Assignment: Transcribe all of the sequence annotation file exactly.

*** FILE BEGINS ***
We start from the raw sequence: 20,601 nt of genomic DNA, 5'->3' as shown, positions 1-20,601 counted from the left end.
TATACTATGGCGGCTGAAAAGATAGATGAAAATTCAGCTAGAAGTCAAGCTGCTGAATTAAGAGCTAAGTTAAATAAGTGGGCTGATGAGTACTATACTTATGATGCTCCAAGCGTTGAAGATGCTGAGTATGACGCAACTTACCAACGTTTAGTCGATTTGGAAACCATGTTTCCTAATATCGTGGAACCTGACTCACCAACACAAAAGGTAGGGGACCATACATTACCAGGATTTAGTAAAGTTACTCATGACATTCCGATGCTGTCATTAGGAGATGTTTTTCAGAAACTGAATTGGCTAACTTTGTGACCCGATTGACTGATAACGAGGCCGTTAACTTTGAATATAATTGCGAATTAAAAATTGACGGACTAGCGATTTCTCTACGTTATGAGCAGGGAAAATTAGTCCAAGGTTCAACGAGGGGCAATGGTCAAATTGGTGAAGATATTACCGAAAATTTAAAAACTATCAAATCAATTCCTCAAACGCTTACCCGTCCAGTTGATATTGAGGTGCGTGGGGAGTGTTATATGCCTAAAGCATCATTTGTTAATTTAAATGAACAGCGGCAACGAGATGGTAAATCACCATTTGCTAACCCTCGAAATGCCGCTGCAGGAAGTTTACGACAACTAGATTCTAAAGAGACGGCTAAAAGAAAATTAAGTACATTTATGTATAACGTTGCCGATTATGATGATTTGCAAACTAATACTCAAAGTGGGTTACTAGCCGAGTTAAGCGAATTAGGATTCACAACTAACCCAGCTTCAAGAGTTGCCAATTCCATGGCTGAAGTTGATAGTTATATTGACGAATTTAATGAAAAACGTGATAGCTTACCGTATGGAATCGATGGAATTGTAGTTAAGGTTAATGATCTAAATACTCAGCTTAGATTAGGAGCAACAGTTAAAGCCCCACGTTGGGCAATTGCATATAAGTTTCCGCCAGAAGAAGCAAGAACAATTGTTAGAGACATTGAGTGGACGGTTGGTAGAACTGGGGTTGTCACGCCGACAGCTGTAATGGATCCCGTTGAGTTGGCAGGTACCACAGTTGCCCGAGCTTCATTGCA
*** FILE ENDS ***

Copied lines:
We start from the raw sequence: 20,601 nt of genomic DNA, 5'->3' as shown, positions 1-20,601 counted from the left end.
TATACTATGGCGGCTGAAAAGATAGATGAAAATTCAGCTAGAAGTCAAGCTGCTGAATTAAGAGCTAAGTTAAATAAGTGGGCTGATGAGTACTATACTTATGATGCTCCAAGCGTTGAAGATGCTGAGTATGACGCAACTTACCAACGTTTAGTCGATTTGGAAACCATGTTTCCTAATATCGTGGAACCTGACTCACCAACACAAAAGGTAGGGGACCATACATTACCAGGATTTAGTAAAGTTACTCATGACATTCCGATGCTGTCATTAGGAGATGTTTTTCAGAAACTGAATTGGCTAACTTTGTGACCCGATTGACTGATAACGAGGCCGTTAACTTTGAATATAATTGCGAATTAAAAATTGACGGACTAGCGATTTCTCTACGTTATGAGCAGGGAAAATTAGTCCAAGGTTCAACGAGGGGCAATGGTCAAATTGGTGAAGATATTACCGAAAATTTAAAAACTATCAAATCAATTCCTCAAACGCTTACCCGTCCAGTTGATATTGAGGTGCGTGGGGAGTGTTATATGCCTAAAGCATCATTTGTTAATTTAAATGAACAGCGGCAACGAGATGGTAAATCACCATTTGCTAACCCTCGAAATGCCGCTGCAGGAAGTTTACGACAACTAGATTCTAAAGAGACGGCTAAAAGAAAATTAAGTACATTTATGTATAACGTTGCCGATTATGATGATTTGCAAACTAATACTCAAAGTGGGTTACTAGCCGAGTTAAGCGAATTAGGATTCACAACTAACCCAGCTTCAAGAGTTGCCAATTCCATGGCTGAAGTTGATAGTTATATTGACGAATTTAATGAAAAACGTGATAGCTTACCGTATGGAATCGATGGAATTGTAGTTAAGGTTAATGATCTAAATACTCAGCTTAGATTAGGAGCAACAGTTAAAGCCCCACGTTGGGCAATTGCATATAAGTTTCCGCCAGAAGAAGCAAGAACAATTGTTAGAGACATTGAGTGGACGGTTGGTAGAACTGGGGTTGTCACGCCGACAGCTGTAATGGATCCCGTTGAGTTGGCAGGTACCACAGTTGCCCGAGCTTCATTGCA